High-value industries such as financial and professional services and the IT sector are the most likely to allow remote work into the future, a Mason Hayes & Curran (MH&C) webinar on the future tech economy heard yesterday (15 June).
Technology will continue to drive income inequality and the perk of remote work because low-value industries, such as leisure and hospitality, will have very few remote workers, the webinar heard.
Commuting wastes both time and building capacity, since one building always stands empty, either by day or by night, speaker Dr Carl Benedikt Frey (Oxford University) said.
And the virus-led uptake of remote work is a staggering experiment which has never been seen before.
Death of the office
Though the death of the office, and of cities, had been predicted before COVID, Dr Frey said that computerisation and the digital revolution have actually seen work become more clustered than ever before.
We have actually seen a growth in the importance of metropolitan areas, he said.
As tech workers flocked to hubs such as Silicon Valley and Seattle, the world has become more unequal, rather than incomes being flattened.
Frey predicted that the labour market will evolve through the length of a product lifecycle, with initial periods of collaboration, followed by quiet, reflective work at home.
So offices and cities will continue to be important, he predicted, but there will also be an execution phase carried out remotely.
However, patents always result from their inventors being able to meet somewhere in the first place to collaborate, he pointed out.
And research has shown that when important conferences are cancelled in any given domain, innovation will stall as a result, he said.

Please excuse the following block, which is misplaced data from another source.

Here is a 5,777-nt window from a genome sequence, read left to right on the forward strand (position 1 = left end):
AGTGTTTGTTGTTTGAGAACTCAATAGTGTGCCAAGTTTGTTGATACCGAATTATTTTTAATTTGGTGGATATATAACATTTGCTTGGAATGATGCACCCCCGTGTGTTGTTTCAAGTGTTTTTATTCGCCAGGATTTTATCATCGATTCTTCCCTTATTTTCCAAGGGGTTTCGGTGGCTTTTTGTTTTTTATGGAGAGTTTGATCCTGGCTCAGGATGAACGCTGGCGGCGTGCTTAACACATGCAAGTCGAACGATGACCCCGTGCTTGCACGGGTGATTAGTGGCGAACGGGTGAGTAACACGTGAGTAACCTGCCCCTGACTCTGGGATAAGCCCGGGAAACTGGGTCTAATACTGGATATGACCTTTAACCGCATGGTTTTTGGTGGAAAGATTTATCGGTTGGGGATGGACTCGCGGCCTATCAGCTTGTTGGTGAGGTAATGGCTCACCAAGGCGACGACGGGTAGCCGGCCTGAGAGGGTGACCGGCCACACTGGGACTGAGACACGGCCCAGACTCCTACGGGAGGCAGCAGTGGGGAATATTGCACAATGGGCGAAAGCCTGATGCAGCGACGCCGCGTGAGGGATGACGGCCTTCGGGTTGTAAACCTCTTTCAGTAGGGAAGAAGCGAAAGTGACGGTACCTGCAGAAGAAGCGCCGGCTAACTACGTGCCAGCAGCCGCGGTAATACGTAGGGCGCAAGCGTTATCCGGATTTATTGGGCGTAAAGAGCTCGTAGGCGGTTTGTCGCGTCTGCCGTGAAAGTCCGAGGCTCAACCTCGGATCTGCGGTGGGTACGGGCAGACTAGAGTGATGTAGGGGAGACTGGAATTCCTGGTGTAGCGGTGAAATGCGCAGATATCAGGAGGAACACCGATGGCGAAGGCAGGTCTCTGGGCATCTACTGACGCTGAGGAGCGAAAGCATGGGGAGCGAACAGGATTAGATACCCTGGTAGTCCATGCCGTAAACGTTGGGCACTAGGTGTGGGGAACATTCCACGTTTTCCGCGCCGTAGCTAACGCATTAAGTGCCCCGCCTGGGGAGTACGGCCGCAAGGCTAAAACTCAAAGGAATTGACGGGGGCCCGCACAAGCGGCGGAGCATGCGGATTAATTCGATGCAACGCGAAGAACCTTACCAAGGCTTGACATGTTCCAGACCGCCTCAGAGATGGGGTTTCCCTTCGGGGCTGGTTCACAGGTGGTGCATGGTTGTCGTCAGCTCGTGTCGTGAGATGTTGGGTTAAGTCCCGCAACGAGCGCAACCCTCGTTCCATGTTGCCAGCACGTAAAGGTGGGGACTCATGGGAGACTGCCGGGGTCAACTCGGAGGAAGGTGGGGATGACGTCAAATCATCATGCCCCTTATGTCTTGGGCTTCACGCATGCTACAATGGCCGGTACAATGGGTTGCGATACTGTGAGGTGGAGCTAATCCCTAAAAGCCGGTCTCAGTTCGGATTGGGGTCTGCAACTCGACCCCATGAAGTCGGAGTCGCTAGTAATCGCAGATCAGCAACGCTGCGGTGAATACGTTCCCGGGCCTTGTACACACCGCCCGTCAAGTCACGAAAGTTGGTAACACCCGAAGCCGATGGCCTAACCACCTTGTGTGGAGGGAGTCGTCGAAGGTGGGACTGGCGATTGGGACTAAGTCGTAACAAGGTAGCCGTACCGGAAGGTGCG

“None of us live in cyberspace, our digital networks very much mirror our networks in the physical world,” he added.
However, this presents a serious challenge for advanced economies, in that many production tasks, in both manufacturing and services, are likely to be offshored as well as automated.
Fashion models will be among those most at risk of automation and some artificial-intelligence ‘models’ already have their own Instagram accounts, Dr Frey pointed out.
Overall, it is low-skill, low-income jobs that are most exposed, Dr Frey said. There is a real risk that this will drive the acceleration in inequality and downward pressure on wages already seen since the 1990s.
It is still very hard to automate tasks involving complex social interactions and creativity, however, Frey pointed out.
The welfare state plays an important role in providing automatic stabilisers, which people can fall back on during a time of crisis, he said.
“That's not to say that you can't overdo it on the welfare side of things,” he said.
Communities that have suffered from automation may resist structural transformation, and fail to move away to find a new job.
“I think there is a strong case to be very optimistic about the long run, or the future of work and the future of the tech economy, but I do worry about some of the short-term disruptions,” he said.
Regulators as 'Luddites'
MH&C LLP intellectual property partner Brian McElligott asked whether in the face of fast-paced change, regulators could be seen as modern-day Luddites.
Frey agreed that there are protests over automation and that there is a risk of over-regulating some of these technologies, particularly artificial intelligence, which is not yet mature.
“If we had tried to minimise the adverse effects of the steam engine, we would never have had the industrial revolution,” he said.
“Trial and error is part of innovation and we need to accept some risk in development, including some disruption to labour, for it to actually happen,” Dr Frey said.